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Making Room in Your Heart for Gratitude

meal for blog Karolina Grabowska

Photo courtesy of Karolina Grabowska

 

As we approach the season of Thanksgiving, we are prompted to consider the parts of our lives that we feel grateful to experience. We call to mind our family, our friends, a full belly, as well as all the gifts and opportunities that have come our way.

This reflection helps us to recognize that we all have full lives. Those lives have brought us many memories to fill our hearts. Some of these memories make us smile or laugh, because a loved one shared a precious moment with us. Other memories are heavier, those stories of our lives that took a turn in a different direction than we had hoped. These heavy stories can stay in our hearts for many years, blocking our ability to feel the fun and warmth of new experiences.

Fortunately, we are able to release these heavy stories. In the same way that we clean our houses, we need to tend to our hearts, to sweep them clean and to discard what we no longer need to carry. Clearing out our hearts makes room for gratitude to happen. Doing so starts by acknowledging which heavy stories we are carrying. As that story surfaces, we can identify why the story is stuck in our hearts. Once the sticking point is found, there is an opportunity to make peace with the painful memory, to set it free, and to make room to feel thankful for the good things in our lives. Perhaps you even have an empathic friend to hold your hand as you let go of the old and invite the new.

Make room in your heart before the holiday season so that when you sit down at a table with your family and friends, you will feel the gentle expansion of gratitude in your chest with each laugh, each bite of food, and every warm embrace.

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Insights from Hurricane Lane

 

Nasa Hurricane Lane

NASA’s satellite image of Category 5 Hurricane Lane.

The news said that Hurricane Lane was different than other storms, because it was heading straight towards Hawaii. When the winds reached 160 mph, they spoke about this Category 5 hurricane as if it was the next storm of the century.

Lane National Hurricane Center 1
Image provided by the National Hurricane Center

When the storm hit the Hilo side of the Big Island of Hawaii, I saw this rainbow at Haleiwa Beach Park on the then sunny island of Oahu. I wondered, “Is this the calm before the storm?”

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As the east coast of the Big Island was flooded with over a foot of water, they closed the schools in Maui County and on Oahu. Officials feared the worst case scenario, that Hurricane Lane would be the next Hurricane Iniki that made landfall on Kauai in 1992.

As we prepared for the impending storm, it became clear to me what was within my personal power to change and what about my situation was out of my control. I could stock up my food and water supplies. I could drive carefully and treat other people with respect. We could all help each other if we were in need.

But, I couldn’t stop Hurricane Lane from coming to Hawaii. Nor could I prevent the storm from damaging property or taking the lives of my fellow Hawaii residents. The storm was more powerful than all of us.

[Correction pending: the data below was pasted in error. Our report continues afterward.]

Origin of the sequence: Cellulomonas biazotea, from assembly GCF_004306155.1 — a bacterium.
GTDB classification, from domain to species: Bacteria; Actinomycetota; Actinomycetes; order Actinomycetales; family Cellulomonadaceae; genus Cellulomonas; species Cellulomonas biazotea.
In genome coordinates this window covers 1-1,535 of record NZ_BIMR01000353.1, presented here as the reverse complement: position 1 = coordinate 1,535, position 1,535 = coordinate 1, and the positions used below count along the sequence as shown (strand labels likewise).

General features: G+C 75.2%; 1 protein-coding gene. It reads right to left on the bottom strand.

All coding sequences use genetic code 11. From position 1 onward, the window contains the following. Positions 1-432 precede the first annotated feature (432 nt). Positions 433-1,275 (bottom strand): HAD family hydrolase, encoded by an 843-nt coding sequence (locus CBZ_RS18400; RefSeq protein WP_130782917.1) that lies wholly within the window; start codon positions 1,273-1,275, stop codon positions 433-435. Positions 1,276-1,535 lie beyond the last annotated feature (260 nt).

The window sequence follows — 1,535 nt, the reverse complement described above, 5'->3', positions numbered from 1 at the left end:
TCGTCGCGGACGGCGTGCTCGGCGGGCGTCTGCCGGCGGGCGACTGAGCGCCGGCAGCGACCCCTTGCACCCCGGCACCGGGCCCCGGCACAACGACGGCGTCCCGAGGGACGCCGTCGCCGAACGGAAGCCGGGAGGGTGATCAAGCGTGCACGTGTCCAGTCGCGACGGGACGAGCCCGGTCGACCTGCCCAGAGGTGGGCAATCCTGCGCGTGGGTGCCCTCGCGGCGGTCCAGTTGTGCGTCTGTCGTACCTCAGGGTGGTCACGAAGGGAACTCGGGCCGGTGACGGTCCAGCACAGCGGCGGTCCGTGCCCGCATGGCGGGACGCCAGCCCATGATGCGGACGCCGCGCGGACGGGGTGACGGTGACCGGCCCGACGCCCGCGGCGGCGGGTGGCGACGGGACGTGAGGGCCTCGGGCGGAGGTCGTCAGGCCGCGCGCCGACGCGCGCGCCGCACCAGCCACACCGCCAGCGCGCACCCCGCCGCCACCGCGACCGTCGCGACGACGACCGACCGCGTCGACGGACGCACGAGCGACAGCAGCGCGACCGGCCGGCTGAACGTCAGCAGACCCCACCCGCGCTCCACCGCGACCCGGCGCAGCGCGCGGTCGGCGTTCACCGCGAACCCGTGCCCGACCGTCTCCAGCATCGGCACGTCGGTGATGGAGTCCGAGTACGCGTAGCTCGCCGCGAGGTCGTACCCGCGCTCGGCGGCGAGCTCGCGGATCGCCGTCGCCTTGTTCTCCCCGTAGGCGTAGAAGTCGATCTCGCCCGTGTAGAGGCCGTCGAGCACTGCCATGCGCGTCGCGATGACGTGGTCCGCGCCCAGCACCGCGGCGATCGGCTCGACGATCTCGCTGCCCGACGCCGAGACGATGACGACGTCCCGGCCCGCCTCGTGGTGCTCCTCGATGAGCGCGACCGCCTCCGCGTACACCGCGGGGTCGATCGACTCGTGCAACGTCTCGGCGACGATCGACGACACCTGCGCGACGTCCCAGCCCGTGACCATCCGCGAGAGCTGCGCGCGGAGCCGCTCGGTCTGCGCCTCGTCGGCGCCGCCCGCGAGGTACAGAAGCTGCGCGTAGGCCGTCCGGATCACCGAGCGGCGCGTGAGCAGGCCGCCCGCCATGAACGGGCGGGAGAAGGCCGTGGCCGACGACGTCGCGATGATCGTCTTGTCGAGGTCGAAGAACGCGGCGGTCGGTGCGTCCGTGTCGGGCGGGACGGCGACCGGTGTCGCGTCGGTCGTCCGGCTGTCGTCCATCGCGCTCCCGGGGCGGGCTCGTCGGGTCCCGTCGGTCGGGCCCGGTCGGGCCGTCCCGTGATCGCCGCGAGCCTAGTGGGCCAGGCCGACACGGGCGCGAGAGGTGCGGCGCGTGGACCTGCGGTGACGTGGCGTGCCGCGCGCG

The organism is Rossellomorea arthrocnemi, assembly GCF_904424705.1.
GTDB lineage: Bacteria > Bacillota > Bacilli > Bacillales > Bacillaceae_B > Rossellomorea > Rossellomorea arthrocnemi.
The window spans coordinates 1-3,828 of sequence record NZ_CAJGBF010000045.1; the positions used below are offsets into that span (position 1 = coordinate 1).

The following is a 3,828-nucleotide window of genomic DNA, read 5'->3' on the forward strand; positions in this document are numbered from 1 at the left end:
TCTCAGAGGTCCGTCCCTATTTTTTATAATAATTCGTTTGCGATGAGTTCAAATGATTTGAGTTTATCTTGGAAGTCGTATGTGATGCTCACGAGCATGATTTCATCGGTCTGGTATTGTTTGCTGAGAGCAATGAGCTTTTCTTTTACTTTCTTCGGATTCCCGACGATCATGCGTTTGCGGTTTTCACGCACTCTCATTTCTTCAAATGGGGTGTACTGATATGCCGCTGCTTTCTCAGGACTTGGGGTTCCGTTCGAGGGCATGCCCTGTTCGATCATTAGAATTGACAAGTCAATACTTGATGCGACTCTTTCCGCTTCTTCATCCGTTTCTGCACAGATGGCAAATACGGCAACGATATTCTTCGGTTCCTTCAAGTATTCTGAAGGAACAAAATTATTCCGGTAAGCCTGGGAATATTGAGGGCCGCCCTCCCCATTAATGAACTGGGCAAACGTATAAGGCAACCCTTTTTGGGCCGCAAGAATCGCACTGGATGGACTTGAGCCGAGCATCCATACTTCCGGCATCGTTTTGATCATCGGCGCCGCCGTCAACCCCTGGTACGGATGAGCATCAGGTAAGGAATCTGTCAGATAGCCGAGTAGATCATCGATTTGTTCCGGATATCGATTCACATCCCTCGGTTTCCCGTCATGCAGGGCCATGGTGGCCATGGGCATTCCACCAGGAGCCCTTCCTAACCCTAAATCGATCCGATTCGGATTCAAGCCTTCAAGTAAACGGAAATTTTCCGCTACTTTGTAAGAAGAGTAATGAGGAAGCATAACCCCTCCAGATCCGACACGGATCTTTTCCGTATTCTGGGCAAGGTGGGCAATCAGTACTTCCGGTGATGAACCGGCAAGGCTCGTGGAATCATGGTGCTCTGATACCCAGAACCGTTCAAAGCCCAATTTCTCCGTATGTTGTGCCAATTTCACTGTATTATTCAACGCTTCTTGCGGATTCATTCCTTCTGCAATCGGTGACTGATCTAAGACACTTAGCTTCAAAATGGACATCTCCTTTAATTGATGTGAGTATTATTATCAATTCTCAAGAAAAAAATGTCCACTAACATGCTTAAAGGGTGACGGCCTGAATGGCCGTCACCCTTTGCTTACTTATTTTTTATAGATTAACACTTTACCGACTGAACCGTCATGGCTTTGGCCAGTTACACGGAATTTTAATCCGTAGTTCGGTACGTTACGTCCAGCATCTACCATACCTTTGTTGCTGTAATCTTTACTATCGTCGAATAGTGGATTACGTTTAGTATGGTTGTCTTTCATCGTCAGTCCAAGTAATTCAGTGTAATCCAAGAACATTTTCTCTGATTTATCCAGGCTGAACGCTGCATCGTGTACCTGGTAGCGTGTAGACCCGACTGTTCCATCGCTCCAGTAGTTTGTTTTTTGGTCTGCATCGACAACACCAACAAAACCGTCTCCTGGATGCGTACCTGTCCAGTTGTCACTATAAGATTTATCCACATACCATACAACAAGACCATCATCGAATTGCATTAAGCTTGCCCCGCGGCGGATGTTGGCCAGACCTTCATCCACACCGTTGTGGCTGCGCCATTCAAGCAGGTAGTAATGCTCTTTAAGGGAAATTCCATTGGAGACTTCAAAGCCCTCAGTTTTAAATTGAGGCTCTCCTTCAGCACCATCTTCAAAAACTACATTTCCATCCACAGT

Hurricane Lane did flood the east coast of the Big Island where the active volcano has recently made the news. I’ve lived their before and remember how flooding happened a few times a year. Our hearts go out to people who live there, a place where the land is still forming and the storms visit frequently. Maui experienced high winds, downed power lines and brush fires. Fortunately there were no casualties on these islands.

The storm moved away from Oahu without causing flooding or wind damage. Our position in the chain of 8 Hawaiian Islands had protected us in 2 ways. The first way was that the 2 mountains of the Big Island acted as a partial storm shield for the islands west of it. The other protecting force was the wind sheer just south of Oahu that eventually weakened the Category 5 hurricane down to a tropical storm by the time it came within a 120 miles of Oahu.

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It was a remarkable experience to be shielded from such a massive storm by these natural elements. The same underground lava that still pours on the Big Island made all 8 of the Hawaiian Islands. Even though we are in the middle of the Pacific Ocean, Oahu is protected by forces of nature that we have no control over. It made me feel gratitude that some kind of benevolent force had protected Oahu from Hurricane Lane.

I know from personal experience that it isn’t easy to live by that storm shield on the Hilo side of the Big Island. My prayers continue for those impacted by the flooding.


Oahu has remained remarkably safe throughout the hurricane season. It is an ideal place to experience a personalized healing retreat in an energy rich environment. For more information on healing retreats, please visit Personal Retreats in Hawaii

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Riding the Waves of Life

It’s during times of uncertainty that Life asks us to move out of our comfort zone in order to grow. But because these moments happen beyond our control, it can bring up a lot of fear. That fear interrupts our ability to trust that Life is taking care of us and that everything will be OK. Financial ups and downs, arguments with friends or loved ones, and bad news can bring up waves of emotions that shake us. It often happens without us immediately knowing why Life is shaking us up.

When this fear first arrives, we may feel too disturbed to trust the way our lives are heading. We can’t immediately see the solution, so we go on high alert and worry about what might happen next. If the waves have rocked us for a long time, doubt about things getting better can arise. How do we ride these waves?

kamana on a wave

As vulnerable as we can feel during money struggles, relationship shifts, and work challenges, we often don’t recognize our innate strength to weather the storm. Are you giving yourself enough credit for your resourcefulness and resiliency? Have you navigated such waves in the past? Did you emerge from those past trials as a stronger person who has clarity on how to change their life? When the waves hit us hard, it’s time to remember how adaptable we can be.